Financial education to promote equality and progress
Financial education and inclusion as essential elements to promote justice, equity and progress. That was the main conclusion of the first day of the EduFin Summit, a global meeting organized by BBVA’s Center for Financial Education and Capability, being held in Mexico City.
Education and financial knowledge are fundamental tools to move toward a more equitable, and therefore just, world. But the real challenge is including people in the financial system to help them get ahead and contribute to their present and future well-being.
This process should start at an early age and continue throughout life, according to the participants in the different panels, and focus not only on the most disadvantaged sectors in society, but on the entire population. As the Chairman of BBVA Bancomer’s Board, Luis Robles, noted, “The economic crisis taught us that even highly education people with knowledge of the financial system and high levels of income need financial education. Just think of all the sizeable estates that were lost across all socio-economic levels and in many developed and developing countries.”
Chairman of BBVA Bancomer’s Board, Luis Robles
Robles also stressed the importance of financial education in the current context where “populist movements with unsubstantiated economic proposals have emerged in Western democracies.” In this regard, he suggested “incorporating fundamental economic concepts in the different initiatives, which removed from ideologies, make it possible to transmit capabilities managing personal finances, as well as knowledge to be able to make an informed vote.” Alejandro Díaz de León, Deputy Governor of the Bank of Mexico, underscored the strategic importance of financial education and inclusion to progress toward a more just, equitable and prosperous society. “Financial inclusion is the key the improving the population’s well-being,” stressed Irene Espinosa, Treasurer at the Mexican Secretary of Finance and Public Credit.
In his presentation as moderator of the New Financial Education panel, Toni Ballabriga, Global Director of BBVA’s Responsible Business, defined new financial education as a reality that “has many faces”. “It’s about working on all possible routes with the involvement of all actors and all available tools.”
Helen Gibbons, Board Member of the Better Finance; Annamaría Lusardi, Academic Director of the Global Financial Literacy Excellence Center, and Elisabeth Rhyne, Director of the Center for Financial Inclusion agreed on the importance of listening to people’s need to adapt the content of the financial education programs to every need. And they highlighted how important it is that this content be clear, simple and entertaining. “The goal of financial education is to change people’s behavior and not just transmit financial knowledge,” added Gibbons.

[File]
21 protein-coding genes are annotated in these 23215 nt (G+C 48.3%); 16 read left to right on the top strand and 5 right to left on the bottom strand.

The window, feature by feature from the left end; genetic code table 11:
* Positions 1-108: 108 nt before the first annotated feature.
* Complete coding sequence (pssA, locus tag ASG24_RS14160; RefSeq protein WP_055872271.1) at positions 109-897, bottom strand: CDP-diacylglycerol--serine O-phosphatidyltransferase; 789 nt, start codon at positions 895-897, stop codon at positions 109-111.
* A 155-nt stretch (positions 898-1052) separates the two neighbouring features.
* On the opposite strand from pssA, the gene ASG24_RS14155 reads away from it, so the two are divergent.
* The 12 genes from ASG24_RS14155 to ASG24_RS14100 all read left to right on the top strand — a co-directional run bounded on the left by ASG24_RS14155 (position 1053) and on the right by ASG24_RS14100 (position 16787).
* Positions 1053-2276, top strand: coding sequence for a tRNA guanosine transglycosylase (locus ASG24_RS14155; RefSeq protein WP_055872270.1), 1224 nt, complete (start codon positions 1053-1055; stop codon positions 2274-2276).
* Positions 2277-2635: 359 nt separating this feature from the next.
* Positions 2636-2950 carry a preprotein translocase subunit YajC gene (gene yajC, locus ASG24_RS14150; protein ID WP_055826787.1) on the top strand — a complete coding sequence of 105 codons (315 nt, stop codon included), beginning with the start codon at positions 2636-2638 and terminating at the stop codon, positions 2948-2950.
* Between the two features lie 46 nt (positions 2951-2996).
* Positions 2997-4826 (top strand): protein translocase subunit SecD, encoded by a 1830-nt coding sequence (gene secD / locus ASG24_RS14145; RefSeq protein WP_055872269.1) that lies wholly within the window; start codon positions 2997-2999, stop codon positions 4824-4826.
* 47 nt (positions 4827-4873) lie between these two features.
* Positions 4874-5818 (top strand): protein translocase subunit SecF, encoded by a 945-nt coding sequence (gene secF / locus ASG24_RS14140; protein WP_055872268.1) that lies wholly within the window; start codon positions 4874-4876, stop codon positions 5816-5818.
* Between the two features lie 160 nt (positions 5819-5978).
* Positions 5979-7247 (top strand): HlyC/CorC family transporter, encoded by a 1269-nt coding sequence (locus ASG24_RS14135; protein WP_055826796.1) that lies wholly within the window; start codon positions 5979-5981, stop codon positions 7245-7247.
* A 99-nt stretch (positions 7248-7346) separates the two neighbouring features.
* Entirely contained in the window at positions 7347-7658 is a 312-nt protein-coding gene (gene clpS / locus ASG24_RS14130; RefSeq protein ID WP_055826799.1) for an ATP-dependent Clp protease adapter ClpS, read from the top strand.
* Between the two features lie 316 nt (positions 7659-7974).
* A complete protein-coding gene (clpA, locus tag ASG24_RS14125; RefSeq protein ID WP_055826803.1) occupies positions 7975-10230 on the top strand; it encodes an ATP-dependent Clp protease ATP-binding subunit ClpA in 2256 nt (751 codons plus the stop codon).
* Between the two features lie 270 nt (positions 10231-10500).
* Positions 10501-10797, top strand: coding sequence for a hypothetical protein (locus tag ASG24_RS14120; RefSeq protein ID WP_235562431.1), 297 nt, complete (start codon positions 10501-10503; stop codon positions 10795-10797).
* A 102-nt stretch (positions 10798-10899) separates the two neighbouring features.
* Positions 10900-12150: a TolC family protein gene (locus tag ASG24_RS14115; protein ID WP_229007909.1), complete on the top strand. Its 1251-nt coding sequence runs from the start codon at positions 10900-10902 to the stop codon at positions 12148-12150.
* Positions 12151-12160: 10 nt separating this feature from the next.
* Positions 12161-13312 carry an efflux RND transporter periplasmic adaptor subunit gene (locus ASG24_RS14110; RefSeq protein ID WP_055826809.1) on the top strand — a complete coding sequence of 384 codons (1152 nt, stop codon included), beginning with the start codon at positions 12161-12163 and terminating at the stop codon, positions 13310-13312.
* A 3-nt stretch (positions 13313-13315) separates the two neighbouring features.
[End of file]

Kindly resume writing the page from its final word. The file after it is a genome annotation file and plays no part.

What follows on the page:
Jorge Sicilia, Chief Economist at BBVA Research, moderated the second panel, which analyzed how people’s behavior affects the economy and how this behavior is largely determined by financial knowledge.
Carlos Ramírez, President of CONSAR, the public agency that promotes retirement savings in Mexico, explained the reality in the country. Of the 57 million Mexican workers who contribute, 39 do not make any voluntary contributions to the retirement savings system. This means that a Mexican worker will receive the equivalent of 30% of their salary when they retire. Ramírez explained how CONSAR is managing to change this behavior through financial education and a series of initiatives to facilitate contributions to retirement plans in convenience stores or pharmacies.
Hugo Ñopo, Lead Researcher at the Analysis for Development Group (Grupo de Análisis para el Desarrollo - GRADE) discussed the situation in Peru, where only one in every four adults has a savings account, two in three does not have access to the financial system and young people have a growing rejection of the financial system.
The third panel was an exhibition of successful initiatives in financial education and inclusion. Initiatives like RoosterMoney, Aflatoun International, Revolution Credit and Fundación Capital were explained by their founders – all of which are rooted in innovation.
Leora Klapper, Lead Economist at the World Bank’s Development Research Group and expert in financial inclusion, was in charge of moderating this panel. She denounced that more than 2 billion adults do not have access to banking services in the world, according to the World Bank’s latest Global Findex report. To overcome this situation, she focused on the need to work with young people and use technological developments to innovate financial inclusion methods.
“Financial education works. If we combine financial education with other types of initiatives, we not only give them knowledge, but we help them change their behavior. We give them a better future,” said David Hernández, Director of Business Development at Aflatoun International.
From the banking side, Carlos López-Moctezuma, the Head of New Digital Business and Financial Inclusion at BBVA Bancomer, explained the new financial education model the bank promotes, based on the digital transformation. “It’s a model with better products and better use of them to ensure a more satisfactory customer experience and greater social impact,” he said.
The second day of the EduFin Summit – this Friday – will focus on analyzing the global agenda and national strategies on financial education and their impact on people’s lives. José Manuel González-Páramo, Chair of the Center for Financial Education and Capability’s Advisory Board, will give the closing presentation at this global meeting promoted by BBVA, which seeks to foster a global movement to improve financial education and inclusion.